Fashion design students shine on the catwalk at Graduate Fashion Week
University of East London fashion design students take the catwalk by storm
University of East London (UEL) fashion design students took the catwalk by storm at Graduate Fashion Week on 2 June as they unveiled an exciting and innovative array of original designs.
The prestigious national event, at the Truman Brewery in Hanbury Street, London, showcased the versatile talents of 16 students in their final year at the University, highlighting their contribution to the talent of tomorrow.
UEL was among 38 of the UK's leading fashion universities taking part in the event, which is organised by the Graduate Fashion Foundation, a charitable organisation. GFW acts as a springboard for new talent for the fashion industry.
Namal Lanka, UEL’s co-programme leader in fashion marketing, said, “This year in particular we have showcased an amazing line-up of talent from UEL. We have called our collection ‘The East London Tribe’ to define a modern tribe showcasing the University’s incredible talent.
"The show sparkled with a huge variety of work with intricate and novel designs. Many of the beautiful designs were specially created to be both fashionable and to follow a different mix of themes, including diversity, history, cultural identity and the environment. The new look in fashion was being showcased with students weaving in themes such as environmentally friendly textiles and producing upcycled materials.
“The students have come up with some incredible ideas while ensuring there is sustainability, zero waste and the use of natural and bio products in many of their creations,” Mr Lanka said.
Mr Lanka praised the variety of materials that students have embraced, including tea bags, recycled plastic bottles, designs from cork and linen and clever re-use of existing textiles and clothing.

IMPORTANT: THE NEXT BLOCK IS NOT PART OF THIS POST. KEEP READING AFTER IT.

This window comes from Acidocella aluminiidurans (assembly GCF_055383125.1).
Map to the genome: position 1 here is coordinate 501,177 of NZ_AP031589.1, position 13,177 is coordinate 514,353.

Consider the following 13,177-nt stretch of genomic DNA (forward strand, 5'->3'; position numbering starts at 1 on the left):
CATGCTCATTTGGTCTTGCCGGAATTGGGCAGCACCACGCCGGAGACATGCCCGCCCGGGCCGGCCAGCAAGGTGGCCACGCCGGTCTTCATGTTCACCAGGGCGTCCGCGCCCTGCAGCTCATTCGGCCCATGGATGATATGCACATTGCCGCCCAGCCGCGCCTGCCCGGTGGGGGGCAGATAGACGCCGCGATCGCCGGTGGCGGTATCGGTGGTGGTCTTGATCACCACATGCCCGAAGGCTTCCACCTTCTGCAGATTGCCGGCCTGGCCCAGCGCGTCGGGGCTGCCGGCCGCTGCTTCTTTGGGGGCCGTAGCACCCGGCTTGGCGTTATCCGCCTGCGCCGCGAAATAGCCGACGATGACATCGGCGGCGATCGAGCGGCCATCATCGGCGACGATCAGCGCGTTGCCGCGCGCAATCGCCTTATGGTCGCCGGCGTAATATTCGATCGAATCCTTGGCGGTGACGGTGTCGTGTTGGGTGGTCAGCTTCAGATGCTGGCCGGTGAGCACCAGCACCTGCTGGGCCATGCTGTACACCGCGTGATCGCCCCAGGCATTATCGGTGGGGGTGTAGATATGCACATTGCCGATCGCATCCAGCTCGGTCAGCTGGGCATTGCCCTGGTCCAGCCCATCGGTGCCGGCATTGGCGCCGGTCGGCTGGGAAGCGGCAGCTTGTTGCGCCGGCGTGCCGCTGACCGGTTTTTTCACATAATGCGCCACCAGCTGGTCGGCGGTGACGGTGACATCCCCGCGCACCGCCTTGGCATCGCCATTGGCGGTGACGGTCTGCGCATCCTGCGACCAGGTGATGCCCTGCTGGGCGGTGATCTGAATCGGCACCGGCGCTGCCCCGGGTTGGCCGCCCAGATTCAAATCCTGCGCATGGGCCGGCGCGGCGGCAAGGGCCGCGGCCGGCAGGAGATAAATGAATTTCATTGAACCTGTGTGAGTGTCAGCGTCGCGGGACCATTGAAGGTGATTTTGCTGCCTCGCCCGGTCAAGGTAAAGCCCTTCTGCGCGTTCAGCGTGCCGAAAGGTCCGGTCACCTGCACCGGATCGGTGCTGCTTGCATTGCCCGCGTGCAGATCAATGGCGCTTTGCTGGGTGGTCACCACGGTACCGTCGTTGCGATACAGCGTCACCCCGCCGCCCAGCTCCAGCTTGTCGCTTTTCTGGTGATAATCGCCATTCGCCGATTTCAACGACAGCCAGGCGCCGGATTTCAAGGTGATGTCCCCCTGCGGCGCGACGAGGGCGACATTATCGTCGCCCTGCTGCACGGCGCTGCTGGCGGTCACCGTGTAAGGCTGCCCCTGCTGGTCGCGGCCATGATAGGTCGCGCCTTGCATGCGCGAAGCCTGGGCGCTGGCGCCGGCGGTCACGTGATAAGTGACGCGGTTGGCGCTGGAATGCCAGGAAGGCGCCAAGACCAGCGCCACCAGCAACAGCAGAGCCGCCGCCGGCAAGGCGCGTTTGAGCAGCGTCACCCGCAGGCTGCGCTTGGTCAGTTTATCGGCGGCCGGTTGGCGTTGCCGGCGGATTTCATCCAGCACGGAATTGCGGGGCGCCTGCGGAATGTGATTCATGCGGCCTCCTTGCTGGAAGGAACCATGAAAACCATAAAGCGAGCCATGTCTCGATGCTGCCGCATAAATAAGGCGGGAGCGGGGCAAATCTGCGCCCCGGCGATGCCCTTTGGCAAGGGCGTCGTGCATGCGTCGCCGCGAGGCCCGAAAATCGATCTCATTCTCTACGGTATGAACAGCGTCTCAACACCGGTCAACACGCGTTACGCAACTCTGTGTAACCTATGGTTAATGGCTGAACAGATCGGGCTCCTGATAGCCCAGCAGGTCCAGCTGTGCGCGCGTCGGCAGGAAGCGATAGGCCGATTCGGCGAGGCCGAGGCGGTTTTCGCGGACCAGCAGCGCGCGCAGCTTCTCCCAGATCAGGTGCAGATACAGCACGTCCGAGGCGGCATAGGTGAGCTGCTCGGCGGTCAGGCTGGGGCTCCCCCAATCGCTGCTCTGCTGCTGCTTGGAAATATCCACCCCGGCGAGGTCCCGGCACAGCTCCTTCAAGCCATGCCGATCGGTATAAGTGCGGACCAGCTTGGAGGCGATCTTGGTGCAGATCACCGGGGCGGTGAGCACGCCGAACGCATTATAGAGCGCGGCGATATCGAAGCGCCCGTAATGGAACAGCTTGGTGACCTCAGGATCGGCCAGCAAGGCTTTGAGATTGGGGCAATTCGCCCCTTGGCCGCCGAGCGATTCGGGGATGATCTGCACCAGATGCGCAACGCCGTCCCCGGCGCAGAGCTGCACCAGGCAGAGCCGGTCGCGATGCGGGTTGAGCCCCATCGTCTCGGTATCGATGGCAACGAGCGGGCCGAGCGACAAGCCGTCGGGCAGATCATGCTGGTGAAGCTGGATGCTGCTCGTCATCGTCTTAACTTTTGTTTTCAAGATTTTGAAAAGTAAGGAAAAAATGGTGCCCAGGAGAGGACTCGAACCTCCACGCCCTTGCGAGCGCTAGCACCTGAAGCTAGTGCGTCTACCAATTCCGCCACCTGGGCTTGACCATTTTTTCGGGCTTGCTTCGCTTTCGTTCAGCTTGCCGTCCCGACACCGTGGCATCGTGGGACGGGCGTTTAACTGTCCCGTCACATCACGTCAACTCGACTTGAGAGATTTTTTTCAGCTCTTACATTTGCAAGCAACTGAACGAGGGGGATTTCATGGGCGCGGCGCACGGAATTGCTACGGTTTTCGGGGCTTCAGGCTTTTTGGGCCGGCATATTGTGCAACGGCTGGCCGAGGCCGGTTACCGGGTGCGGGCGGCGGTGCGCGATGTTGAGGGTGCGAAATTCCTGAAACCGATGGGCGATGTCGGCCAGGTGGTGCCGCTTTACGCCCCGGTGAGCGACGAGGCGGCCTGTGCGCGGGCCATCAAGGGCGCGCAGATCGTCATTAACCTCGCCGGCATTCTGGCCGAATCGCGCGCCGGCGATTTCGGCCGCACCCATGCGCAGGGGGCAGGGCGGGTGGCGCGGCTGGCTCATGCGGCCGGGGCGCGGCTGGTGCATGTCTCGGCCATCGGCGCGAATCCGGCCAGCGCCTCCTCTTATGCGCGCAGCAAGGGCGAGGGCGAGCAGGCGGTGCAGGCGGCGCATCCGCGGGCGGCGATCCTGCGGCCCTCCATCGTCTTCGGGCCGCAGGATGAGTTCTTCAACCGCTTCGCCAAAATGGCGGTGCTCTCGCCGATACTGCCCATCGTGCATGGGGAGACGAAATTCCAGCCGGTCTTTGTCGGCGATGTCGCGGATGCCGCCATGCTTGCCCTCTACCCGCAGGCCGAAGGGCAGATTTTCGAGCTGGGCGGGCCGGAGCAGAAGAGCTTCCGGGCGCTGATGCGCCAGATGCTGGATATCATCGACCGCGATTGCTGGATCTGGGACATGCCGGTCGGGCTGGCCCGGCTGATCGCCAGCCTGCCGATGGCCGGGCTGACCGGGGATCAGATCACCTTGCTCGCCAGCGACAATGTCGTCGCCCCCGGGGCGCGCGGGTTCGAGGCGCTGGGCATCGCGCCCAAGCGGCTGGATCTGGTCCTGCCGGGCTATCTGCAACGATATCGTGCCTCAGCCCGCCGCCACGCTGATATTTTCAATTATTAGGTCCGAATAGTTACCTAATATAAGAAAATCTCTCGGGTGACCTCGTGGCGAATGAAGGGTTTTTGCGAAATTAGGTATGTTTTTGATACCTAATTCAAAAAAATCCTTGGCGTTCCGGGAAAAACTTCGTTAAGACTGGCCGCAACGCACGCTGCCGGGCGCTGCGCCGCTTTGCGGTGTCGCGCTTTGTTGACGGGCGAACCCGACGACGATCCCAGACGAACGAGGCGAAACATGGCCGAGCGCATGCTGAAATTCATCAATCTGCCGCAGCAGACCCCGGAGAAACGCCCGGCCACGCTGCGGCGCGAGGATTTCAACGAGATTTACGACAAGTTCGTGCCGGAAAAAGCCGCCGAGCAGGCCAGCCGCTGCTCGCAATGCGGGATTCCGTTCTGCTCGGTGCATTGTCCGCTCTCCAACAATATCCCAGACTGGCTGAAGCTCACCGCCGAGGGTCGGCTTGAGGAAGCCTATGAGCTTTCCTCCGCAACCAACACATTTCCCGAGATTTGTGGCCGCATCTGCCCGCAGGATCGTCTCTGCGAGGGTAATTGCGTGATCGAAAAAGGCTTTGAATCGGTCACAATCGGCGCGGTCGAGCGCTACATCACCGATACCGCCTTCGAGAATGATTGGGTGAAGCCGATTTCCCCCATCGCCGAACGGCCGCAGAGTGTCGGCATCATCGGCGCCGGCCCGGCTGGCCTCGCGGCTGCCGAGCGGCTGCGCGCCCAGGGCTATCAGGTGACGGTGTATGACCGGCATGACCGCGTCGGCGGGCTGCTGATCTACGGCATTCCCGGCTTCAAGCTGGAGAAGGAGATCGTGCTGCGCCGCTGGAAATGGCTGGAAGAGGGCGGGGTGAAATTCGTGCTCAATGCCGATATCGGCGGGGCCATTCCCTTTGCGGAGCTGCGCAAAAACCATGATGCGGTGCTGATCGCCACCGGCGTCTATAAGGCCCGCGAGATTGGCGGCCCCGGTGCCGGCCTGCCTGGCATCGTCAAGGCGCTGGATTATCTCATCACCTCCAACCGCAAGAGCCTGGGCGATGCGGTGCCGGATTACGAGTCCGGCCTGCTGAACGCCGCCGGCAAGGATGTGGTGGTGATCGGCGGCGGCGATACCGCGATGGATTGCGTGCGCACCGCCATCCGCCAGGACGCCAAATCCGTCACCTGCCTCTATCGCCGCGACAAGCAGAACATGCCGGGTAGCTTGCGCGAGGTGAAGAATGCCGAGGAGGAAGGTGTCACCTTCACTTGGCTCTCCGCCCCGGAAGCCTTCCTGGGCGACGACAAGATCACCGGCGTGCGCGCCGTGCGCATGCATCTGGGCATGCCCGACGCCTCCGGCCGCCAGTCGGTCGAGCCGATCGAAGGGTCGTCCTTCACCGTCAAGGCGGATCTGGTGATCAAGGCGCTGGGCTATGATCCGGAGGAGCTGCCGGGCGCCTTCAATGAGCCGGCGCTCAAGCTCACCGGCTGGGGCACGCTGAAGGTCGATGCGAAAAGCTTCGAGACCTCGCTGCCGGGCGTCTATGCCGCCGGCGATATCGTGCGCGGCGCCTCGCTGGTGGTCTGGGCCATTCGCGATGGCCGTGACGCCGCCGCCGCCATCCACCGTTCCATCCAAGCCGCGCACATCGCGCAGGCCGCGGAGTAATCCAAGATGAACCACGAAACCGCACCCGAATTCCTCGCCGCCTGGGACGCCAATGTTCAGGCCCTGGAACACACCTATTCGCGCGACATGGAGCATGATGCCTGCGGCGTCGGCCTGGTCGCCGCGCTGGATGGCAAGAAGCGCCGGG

He said, “Students have explored ideas and produced imaginative and unusual garments which are at the same time beautiful and wearable and can be at the very high end of fashion. They are stylish but in some cases are also telling a story or relating a theme such as global warming, the history of the slave trade or the need to conserve water."
Beatrice Newman, programme leader in fashion design, added, “It was a brilliant show, with all of the students taking part displaying a wealth of diverse talent. The University of East London has again surpassed all expectations and produced some amazing garments and pieces that are both inventive and unusual, while at the same time beautiful and wearable.
“The event has been a great success and all those taking part felt that it had been a great opportunity to boost their profiles and enhance their careers.”
One of the students who showed a collection, Anh Nguyen, said he was very pleased with how his show had gone. He showcased four garments for men.
He said, “I have never done a cat walk show before, and this has gone really well. I am planning to do sustainable work, focusing on upcycling to create new designs by re-using existing garments and I am looking for a job and also hope to continue with these designs.”
Anh, 3, was always interested in fashion, but a full-time focus came later in life. He moved to the UK from Vietnam seven years ago and began studying for a chemistry degree before switching to fashion design.
He said, “I wanted to do something artistic and felt that I needed to do something that I liked.”